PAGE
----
The role of wild canids in the seed dispersal of Washingtonia robusta (Arecaceae) in Sonoran Desert oases

Lucila Armenta-Méndez, Juan P. Gallo-Reynoso, Benjamin T. Wilder, Alfonso A. Gardea, María M. Ortega-Nieblas, Isai Barba-Acuña

Resumen


The canids gray fox Urocyon cinereoargenteus and coyote Canis latrans consume the fruits of Mexican fan palm, Washingtonia robusta, endemic to the oases of the Sonoran Desert. We analyzed biotic covariates (consumption, dispersal, and germination of palm seeds and abundance of gray foxes and coyotes) and organic matter in soils
between different exposures in Barajitas Canyon, to better understand palm establishment. Mexican fan palm seeds found in feces had a greater germination rate (94%) than those dispersed directly from mother plants (55%). According to the results for palm establishment, the habitat can provide likely locations for successful colonization that did not significantly differ among sampling sites (α = 0.05, F = 1.104). The canyon is a dynamic habitat in which the reproductive season of these 2 mammals coincides with palm reproductive phenology. Our data suggest that the consumption and dispersal of W. robusta seeds by gray fox and coyote represent a positive interaction that plays a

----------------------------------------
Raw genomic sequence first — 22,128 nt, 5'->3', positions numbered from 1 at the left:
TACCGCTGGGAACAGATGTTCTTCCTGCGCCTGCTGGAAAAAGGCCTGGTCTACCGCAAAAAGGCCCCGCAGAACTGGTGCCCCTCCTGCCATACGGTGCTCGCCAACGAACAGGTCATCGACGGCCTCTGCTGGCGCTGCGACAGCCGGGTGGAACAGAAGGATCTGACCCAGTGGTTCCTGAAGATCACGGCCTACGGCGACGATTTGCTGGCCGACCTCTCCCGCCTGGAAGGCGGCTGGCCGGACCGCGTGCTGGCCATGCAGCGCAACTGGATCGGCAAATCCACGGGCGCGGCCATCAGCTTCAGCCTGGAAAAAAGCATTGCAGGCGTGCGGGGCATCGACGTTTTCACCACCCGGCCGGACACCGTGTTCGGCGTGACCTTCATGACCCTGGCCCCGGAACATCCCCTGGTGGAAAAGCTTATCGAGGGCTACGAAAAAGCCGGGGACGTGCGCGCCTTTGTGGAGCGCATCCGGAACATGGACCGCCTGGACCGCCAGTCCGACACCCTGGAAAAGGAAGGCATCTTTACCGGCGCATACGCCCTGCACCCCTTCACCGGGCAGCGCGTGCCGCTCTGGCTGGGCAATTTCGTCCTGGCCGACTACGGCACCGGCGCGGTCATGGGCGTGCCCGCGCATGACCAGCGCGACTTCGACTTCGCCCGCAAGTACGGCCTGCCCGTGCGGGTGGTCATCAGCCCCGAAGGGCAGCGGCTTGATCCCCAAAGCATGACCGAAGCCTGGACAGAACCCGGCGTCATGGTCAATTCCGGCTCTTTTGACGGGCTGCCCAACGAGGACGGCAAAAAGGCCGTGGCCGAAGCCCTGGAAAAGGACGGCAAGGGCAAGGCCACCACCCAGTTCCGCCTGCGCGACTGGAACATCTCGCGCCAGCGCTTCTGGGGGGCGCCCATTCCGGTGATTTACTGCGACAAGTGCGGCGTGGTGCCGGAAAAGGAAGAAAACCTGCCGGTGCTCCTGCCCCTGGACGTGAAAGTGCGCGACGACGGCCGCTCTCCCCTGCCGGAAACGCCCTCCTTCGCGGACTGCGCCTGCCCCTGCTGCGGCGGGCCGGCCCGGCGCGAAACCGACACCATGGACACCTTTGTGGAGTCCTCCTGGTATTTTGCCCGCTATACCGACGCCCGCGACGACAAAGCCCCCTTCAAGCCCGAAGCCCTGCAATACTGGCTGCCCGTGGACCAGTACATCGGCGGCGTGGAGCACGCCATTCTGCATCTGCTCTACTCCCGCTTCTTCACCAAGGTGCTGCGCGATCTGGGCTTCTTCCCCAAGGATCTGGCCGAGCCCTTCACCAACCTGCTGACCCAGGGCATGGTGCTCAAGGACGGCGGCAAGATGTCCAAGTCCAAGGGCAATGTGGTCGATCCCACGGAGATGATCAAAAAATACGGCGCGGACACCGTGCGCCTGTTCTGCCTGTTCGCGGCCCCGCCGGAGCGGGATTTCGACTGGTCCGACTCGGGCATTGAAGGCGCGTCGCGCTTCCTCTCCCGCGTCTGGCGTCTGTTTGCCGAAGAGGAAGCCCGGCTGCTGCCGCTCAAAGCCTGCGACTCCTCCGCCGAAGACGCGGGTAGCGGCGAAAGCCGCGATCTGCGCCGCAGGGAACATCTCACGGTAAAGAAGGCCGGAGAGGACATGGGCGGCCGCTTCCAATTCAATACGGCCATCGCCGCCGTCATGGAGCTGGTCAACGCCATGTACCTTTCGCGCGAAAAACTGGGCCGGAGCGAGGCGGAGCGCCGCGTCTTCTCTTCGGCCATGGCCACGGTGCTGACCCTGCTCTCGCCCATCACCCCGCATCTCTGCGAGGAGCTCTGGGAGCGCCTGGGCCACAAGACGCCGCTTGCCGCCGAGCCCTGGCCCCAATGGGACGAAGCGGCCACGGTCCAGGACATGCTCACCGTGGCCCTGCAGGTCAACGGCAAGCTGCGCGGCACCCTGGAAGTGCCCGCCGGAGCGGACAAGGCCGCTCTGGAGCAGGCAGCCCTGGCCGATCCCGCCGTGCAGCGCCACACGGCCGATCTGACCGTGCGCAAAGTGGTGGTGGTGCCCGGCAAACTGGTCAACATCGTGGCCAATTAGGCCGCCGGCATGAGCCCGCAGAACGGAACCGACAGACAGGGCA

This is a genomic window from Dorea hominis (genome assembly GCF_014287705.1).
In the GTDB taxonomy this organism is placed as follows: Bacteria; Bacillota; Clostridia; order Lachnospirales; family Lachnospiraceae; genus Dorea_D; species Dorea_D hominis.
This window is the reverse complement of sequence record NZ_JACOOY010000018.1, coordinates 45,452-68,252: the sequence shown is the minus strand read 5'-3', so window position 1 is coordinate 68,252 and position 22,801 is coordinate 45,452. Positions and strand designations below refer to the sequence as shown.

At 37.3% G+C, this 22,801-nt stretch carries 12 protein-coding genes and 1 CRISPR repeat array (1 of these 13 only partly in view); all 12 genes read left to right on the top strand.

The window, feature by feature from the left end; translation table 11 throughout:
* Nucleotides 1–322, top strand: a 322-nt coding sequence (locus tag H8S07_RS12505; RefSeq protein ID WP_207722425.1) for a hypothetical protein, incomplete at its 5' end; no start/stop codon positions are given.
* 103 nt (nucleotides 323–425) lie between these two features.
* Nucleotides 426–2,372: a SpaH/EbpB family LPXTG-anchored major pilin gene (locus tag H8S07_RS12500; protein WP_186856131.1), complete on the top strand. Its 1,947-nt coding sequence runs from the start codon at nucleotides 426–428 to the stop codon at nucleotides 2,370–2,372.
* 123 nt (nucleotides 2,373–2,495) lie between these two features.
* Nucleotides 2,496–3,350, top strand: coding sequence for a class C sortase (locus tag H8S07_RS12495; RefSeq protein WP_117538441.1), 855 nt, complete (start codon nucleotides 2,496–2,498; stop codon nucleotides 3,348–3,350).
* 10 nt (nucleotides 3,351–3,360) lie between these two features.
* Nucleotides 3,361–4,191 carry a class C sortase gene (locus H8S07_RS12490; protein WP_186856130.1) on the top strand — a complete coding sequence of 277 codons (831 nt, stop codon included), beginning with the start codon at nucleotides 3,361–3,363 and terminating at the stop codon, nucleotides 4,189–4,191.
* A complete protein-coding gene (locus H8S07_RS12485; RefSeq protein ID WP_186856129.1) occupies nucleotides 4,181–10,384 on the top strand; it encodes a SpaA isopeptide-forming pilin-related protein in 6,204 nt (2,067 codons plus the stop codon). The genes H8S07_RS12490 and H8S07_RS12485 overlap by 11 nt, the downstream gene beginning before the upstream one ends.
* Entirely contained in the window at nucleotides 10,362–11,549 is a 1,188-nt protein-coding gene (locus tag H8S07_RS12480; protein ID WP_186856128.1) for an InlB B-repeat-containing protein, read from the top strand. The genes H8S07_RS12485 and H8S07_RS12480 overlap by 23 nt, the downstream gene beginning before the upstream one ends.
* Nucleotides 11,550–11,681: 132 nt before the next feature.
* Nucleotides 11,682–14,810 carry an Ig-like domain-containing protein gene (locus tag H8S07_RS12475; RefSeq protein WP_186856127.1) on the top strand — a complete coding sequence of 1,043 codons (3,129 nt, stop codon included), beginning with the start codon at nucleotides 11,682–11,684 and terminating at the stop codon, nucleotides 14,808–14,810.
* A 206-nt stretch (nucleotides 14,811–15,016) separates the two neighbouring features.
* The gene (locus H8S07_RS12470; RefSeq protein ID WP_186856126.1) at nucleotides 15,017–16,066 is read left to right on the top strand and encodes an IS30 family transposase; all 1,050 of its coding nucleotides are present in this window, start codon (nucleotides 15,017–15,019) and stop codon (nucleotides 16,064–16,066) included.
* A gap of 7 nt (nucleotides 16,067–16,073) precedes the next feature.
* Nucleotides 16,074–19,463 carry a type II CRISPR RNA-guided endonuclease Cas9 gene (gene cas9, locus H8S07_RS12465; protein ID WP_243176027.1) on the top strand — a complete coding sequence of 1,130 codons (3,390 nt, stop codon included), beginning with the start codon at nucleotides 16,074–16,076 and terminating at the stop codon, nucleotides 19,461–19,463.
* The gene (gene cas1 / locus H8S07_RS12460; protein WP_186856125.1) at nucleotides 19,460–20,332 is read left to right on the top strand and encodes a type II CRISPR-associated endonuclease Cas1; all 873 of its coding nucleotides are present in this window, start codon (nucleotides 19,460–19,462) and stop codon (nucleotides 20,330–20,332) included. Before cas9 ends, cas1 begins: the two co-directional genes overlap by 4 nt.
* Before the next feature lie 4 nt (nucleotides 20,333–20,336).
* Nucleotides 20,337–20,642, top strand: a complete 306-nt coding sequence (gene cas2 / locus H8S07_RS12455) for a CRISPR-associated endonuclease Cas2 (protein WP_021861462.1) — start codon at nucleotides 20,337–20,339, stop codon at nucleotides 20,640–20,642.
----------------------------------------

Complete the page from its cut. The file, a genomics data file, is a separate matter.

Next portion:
significant role in the establishment of this oasis species.


Palabras clave


Arroyos; canyons; frugivory; mutualisms; oases; palms; phenology; plant-animal interactions

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Referencias


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DOI: http://dx.doi.org/10.22201/ib.20078706e.2020.91.3129

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